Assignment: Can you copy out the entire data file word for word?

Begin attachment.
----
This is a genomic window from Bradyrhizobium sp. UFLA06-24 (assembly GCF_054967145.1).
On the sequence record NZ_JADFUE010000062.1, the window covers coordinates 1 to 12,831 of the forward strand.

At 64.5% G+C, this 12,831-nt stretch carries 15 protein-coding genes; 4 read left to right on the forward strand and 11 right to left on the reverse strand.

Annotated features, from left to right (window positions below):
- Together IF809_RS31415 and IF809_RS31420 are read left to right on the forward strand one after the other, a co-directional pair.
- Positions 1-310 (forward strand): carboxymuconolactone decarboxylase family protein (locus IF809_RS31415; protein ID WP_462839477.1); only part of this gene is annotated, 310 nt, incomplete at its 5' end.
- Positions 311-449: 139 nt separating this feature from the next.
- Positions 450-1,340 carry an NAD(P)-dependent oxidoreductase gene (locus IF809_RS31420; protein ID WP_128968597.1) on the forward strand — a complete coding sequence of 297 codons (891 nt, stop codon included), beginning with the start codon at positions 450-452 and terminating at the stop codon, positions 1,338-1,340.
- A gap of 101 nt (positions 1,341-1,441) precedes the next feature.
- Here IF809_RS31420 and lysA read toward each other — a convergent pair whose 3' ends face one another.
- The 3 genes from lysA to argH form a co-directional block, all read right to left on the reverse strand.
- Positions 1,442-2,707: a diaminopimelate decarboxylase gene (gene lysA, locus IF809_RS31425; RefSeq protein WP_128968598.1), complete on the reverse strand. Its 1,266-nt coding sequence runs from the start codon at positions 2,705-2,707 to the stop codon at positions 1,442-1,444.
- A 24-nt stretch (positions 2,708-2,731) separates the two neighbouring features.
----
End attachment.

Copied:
This is a genomic window from Bradyrhizobium sp. UFLA06-24 (assembly GCF_054967145.1).
On the sequence record NZ_JADFUE010000062.1, the window covers coordinates 1 to 12,831 of the forward strand.

At 64.5% G+C, this 12,831-nt stretch carries 15 protein-coding genes; 4 read left to right on the forward strand and 11 right to left on the reverse strand.

Annotated features, from left to right (window positions below):
- Together IF809_RS31415 and IF809_RS31420 are read left to right on the forward strand one after the other, a co-directional pair.
- Positions 1-310 (forward strand): carboxymuconolactone decarboxylase family protein (locus IF809_RS31415; protein ID WP_462839477.1); only part of this gene is annotated, 310 nt, incomplete at its 5' end.
- Positions 311-449: 139 nt separating this feature from the next.
- Positions 450-1,340 carry an NAD(P)-dependent oxidoreductase gene (locus IF809_RS31420; protein ID WP_128968597.1) on the forward strand — a complete coding sequence of 297 codons (891 nt, stop codon included), beginning with the start codon at positions 450-452 and terminating at the stop codon, positions 1,338-1,340.
- A gap of 101 nt (positions 1,341-1,441) precedes the next feature.
- Here IF809_RS31420 and lysA read toward each other — a convergent pair whose 3' ends face one another.
- The 3 genes from lysA to argH form a co-directional block, all read right to left on the reverse strand.
- Positions 1,442-2,707: a diaminopimelate decarboxylase gene (gene lysA, locus IF809_RS31425; RefSeq protein WP_128968598.1), complete on the reverse strand. Its 1,266-nt coding sequence runs from the start codon at positions 2,705-2,707 to the stop codon at positions 1,442-1,444.
- A 24-nt stretch (positions 2,708-2,731) separates the two neighbouring features.